Reopening Night. The Making of “Merry Wives” 

A positive test in the company canceled what was supposed to be opening night. A torrential thunderstorm had canceled the first preview. 

“It’s been harrowing, harrowing, harrowing, the whole way through,” says Jocelyn Bioh,the playwright of “Merry Wives,” an all-Black adaptation of a Shakespearean comedy that (eventually)  reopened the Delacorte Theater in Central Park, 16 months after theaters worldwide were shut down.   

 But COVID-19 and the vagaries of the weather were just two of the challenges facing the cast and crew of “Merry Wives,” as chronicled in “Reopening Night,”  an 85-minute documentary on HBO about the making of the show.

We see the ordinary effort (which under any circumstances is extraordinary) that goes into the creation of any theater in New York – the first table reading (in this case conducted over Zoom); the scouting of New York locations for the design and then construction of the set; the rehearsal of the musicians, the meticulous costume design

We see the particular challenges of staging a show outdoors – not just the weather, but overly inquisitive raccoons, and the occasional fallen tree (“If a tree falls in the theater, and no audience is around to see it, is it art?” one crew member jokes drily.)

We also see the challenges that cast and crew have faced because of their race.

Several allude, without details, to having felt degraded in the past just trying to do their job.

Jacob Ming-Trent, who played the comic center of the play, Falstaff, says he quit theater entirely because of the way he was treated in the past at the Public itself. He chokes up at the irony and triumph of his return there.

Among the many people involved in the production who are interviewed at some length is a recent transplant from Texas named Chontol Calvin, who is delighted to have been hired as an audio technician for the production. Calvin had hoped to make it to the Public Theater, in the eighth year of her 12-year plan, not so soon after graduating and moving to New York. On the other hand, she worries whether she’s a diversity hire. “I’m a Black queer woman in sound. You don’t’ see a lot of us.”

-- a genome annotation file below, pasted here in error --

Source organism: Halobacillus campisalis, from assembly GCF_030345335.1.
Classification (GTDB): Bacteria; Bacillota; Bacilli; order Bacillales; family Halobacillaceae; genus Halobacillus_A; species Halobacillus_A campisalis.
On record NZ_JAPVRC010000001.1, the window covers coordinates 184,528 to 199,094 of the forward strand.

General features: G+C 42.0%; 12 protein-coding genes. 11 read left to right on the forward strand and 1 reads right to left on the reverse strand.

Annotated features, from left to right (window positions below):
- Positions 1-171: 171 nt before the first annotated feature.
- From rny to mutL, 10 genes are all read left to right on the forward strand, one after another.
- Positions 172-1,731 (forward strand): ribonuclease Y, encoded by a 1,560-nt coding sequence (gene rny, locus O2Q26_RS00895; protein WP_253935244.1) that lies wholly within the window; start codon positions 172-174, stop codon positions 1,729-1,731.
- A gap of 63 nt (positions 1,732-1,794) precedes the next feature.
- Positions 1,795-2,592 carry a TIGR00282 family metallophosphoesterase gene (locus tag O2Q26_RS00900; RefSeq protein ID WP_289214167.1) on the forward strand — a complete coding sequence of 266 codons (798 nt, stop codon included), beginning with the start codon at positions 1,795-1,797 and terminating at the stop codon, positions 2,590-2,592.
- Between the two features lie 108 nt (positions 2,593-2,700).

Those of us who follow the ins and outs of the Public Theater will be intrigued to hear artistic director Oskar Eustis say outright that his job right now “is about handing over power.”

But I think anybody would be moved by the passion and dedication expressed by  the many people involved in making “Merry Wives”— there are many challenges, one crew member says, but “the beauty and magic is what keeps you there.” Several moments suggest that the audience feels the same way. One masked theatergoer, who goes every year to Shakespeare in the Park, was there waiting during the thunderstorm hoping the show would not be canceled: “Even if I get struck by lightning it’ll be worth it.”

I can attest personally that it was worth it to be back at the Delacorte, and to watch the speech that Falstaff gives, and that leads the documentary:

“It’s been a long, hard year. Couldn’t go to the clubs. Couldn’t hit up the bars. Liquor stores was closed all early. Been stuck in the house just eating snacks. Watching Netflix. Bored outta my Got-damned mind! You know what I’m talking about. So can you blame me for tryna get with Madam Page and Madam Ford?”

Author: New York Theater

Jonathan Mandell is a 3rd generation NYC journalist, who sees shows, reads plays, writes reviews and sometimes talks with people.

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